Ukrainian Journalist Held In Moscow On Spying Charge


Reporters Without Borders (RSF) said Wednesday it is concerned about Roman Sushchenko, the Ukrainian national news agency Ukrinform’s Paris correspondent, who is being held on a spying charge in Moscow.

Sushchenko went missing on arriving in Moscow on 30 September and it was only by chance that ONK Moscow, an association of prison visitors, discovered him in an isolation cell during a routine visit of Moscow’s Lefortovo prison on 2 October.

It was not until yesterday that the Russian authorities confirmed that they are holding him. The Ukrainian consulate had not been told until then, and

Sushchenko had not been allowed to contact his family to tell them he had been arrested.

Sushchenko is facing a possible sentence of 10 to 20 years in prison on a charge of spying under article 276 of the Russian criminal code. He is currently held under a two-month detention order effective from 1 October, the day after his arrest.

He was initially given a court-appointed lawyer but his family have hired Mark Feygin, the lawyer who defended Nadiya Savchenko, a Ukrainian pilot who was held by the Russians for two years. Feygin has not yet been able to visit Sushchenko or see the prosecution file.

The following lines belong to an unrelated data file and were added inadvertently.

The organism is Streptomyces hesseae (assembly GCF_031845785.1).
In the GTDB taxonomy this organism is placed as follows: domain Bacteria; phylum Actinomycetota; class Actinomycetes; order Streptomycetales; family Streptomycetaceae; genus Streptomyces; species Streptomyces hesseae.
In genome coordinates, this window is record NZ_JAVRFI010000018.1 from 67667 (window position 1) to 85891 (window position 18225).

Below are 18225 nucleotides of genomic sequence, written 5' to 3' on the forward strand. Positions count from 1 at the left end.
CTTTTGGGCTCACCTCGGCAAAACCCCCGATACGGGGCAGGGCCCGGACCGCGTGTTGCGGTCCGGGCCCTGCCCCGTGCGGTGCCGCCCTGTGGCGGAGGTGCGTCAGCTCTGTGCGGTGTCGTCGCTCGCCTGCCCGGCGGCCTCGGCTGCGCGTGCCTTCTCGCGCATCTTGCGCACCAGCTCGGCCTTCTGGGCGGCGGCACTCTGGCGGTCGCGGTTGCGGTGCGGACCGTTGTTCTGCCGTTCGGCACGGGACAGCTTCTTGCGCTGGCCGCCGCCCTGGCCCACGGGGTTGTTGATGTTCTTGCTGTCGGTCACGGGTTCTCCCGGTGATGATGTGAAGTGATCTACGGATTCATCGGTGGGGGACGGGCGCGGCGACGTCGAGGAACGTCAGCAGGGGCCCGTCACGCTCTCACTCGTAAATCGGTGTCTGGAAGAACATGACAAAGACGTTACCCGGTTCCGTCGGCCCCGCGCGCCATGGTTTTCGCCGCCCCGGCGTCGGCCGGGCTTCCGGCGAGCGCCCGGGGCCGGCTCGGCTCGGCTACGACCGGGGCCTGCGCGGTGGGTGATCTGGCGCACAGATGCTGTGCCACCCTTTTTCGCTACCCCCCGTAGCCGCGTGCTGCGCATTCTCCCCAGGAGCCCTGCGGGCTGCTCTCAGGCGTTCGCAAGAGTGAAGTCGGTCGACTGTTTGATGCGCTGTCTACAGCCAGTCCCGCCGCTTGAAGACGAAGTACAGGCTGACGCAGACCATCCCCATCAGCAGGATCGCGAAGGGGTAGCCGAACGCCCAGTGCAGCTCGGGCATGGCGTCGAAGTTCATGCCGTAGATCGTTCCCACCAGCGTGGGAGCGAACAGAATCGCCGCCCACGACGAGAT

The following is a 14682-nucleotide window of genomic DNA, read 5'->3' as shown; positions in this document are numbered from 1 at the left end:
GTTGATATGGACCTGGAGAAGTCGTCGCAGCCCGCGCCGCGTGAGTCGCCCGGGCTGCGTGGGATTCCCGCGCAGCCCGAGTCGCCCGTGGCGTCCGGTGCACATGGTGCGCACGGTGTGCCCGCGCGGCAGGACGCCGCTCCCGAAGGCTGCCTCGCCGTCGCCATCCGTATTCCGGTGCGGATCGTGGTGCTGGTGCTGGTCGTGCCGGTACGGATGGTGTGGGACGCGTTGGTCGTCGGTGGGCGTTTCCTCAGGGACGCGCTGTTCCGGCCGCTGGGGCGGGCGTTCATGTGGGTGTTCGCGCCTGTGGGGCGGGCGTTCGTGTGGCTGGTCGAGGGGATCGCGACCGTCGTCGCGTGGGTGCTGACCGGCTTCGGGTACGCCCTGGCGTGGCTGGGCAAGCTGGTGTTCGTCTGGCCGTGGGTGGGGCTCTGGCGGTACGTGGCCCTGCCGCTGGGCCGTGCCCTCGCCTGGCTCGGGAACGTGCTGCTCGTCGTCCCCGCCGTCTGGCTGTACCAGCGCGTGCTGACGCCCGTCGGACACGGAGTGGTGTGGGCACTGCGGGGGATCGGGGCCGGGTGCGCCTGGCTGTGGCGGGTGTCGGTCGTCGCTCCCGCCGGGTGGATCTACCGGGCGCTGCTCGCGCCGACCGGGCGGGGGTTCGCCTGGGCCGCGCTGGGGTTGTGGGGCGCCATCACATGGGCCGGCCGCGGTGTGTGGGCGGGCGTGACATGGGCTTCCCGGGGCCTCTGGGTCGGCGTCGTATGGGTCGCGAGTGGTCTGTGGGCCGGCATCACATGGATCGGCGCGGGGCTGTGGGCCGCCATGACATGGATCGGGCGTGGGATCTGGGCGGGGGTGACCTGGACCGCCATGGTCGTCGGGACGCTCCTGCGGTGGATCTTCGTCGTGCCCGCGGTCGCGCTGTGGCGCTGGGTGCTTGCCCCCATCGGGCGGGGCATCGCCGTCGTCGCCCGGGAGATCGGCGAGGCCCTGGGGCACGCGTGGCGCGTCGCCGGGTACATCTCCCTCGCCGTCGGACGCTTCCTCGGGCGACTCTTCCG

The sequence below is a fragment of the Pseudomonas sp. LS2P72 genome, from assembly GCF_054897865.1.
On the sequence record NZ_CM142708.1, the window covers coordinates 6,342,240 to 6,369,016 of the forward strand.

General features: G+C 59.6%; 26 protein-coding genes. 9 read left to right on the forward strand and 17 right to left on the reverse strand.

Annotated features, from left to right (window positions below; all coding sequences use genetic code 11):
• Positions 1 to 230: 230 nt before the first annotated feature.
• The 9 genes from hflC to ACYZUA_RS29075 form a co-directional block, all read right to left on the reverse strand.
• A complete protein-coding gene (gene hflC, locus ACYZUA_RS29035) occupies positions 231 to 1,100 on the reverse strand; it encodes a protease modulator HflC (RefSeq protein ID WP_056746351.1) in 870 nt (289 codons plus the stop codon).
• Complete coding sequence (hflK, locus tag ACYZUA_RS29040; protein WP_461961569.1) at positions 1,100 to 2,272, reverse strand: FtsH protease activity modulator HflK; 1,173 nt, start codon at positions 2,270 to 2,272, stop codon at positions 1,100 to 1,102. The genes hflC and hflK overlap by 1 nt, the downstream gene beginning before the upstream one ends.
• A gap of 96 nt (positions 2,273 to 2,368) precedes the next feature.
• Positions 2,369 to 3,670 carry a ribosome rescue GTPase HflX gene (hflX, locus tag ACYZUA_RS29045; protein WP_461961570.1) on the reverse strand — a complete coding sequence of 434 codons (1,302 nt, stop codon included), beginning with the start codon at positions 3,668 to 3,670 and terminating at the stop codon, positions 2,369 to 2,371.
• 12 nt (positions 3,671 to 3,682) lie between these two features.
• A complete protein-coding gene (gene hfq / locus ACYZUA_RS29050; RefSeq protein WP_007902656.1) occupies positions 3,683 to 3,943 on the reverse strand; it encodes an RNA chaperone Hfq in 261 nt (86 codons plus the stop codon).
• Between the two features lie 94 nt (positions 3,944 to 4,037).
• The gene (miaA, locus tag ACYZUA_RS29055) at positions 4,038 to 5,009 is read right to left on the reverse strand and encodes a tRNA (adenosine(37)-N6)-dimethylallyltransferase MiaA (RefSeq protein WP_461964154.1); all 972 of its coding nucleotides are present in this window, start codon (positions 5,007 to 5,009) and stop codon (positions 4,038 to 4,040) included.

“The way the Russian authorities have handled this case raises serious doubts about the grave charges brought against Roman Sushchenko,” said Johann Bihr, the head of RSF’s Eastern Europe and Central Asia desk.

“In violation of his rights, this journalist was placed in detention without being able to contact his consulate and has still not been able to meet his lawyer. If the authorities cannot produce credible evidence to support the charges, they must release him without delay.”

Sushchenko has worked for Ukrinform since 2002 and has been its Paris correspondent since 2010, mainly covering international stories. According to Ukrinform, he went to Moscow to visit relatives but the Russian authorities say he went there with the sole aim of gathering classified information concerning national security.

According to the Russian authorities, he works for the Ukrainian defence ministry with the rank of colonel ­– a claim that is categorically denied by Kiev. Prior to 2001, he was part of the peacekeeping force in Kosovo.

Russia is ranked 148th out of 180 countries in RSF’s 2016 World Press Freedom Index.

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